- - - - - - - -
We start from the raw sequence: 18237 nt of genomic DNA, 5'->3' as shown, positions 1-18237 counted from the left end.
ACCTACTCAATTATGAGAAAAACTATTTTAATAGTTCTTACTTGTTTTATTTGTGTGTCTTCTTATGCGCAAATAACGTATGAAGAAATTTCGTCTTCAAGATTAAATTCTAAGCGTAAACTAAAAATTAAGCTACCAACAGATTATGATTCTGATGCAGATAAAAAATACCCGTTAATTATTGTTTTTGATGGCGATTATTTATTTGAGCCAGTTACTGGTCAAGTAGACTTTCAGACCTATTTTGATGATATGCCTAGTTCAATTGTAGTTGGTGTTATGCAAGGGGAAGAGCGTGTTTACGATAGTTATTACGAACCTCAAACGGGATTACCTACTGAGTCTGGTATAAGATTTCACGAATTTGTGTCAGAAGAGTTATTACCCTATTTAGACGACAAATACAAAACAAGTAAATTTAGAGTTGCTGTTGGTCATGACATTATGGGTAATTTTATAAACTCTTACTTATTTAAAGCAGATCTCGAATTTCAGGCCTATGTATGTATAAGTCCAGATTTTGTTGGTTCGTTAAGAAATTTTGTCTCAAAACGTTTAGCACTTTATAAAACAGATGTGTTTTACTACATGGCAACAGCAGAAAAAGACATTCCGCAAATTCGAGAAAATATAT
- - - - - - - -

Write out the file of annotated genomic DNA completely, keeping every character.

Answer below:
We start from the raw sequence: 18237 nt of genomic DNA, 5'->3' as shown, positions 1-18237 counted from the left end.
ACCTACTCAATTATGAGAAAAACTATTTTAATAGTTCTTACTTGTTTTATTTGTGTGTCTTCTTATGCGCAAATAACGTATGAAGAAATTTCGTCTTCAAGATTAAATTCTAAGCGTAAACTAAAAATTAAGCTACCAACAGATTATGATTCTGATGCAGATAAAAAATACCCGTTAATTATTGTTTTTGATGGCGATTATTTATTTGAGCCAGTTACTGGTCAAGTAGACTTTCAGACCTATTTTGATGATATGCCTAGTTCAATTGTAGTTGGTGTTATGCAAGGGGAAGAGCGTGTTTACGATAGTTATTACGAACCTCAAACGGGATTACCTACTGAGTCTGGTATAAGATTTCACGAATTTGTGTCAGAAGAGTTATTACCCTATTTAGACGACAAATACAAAACAAGTAAATTTAGAGTTGCTGTTGGTCATGACATTATGGGTAATTTTATAAACTCTTACTTATTTAAAGCAGATCTCGAATTTCAGGCCTATGTATGTATAAGTCCAGATTTTGTTGGTTCGTTAAGAAATTTTGTCTCAAAACGTTTAGCACTTTATAAAACAGATGTGTTTTACTACATGGCAACAGCAGAAAAAGACATTCCGCAAATTCGAGAAAATATAT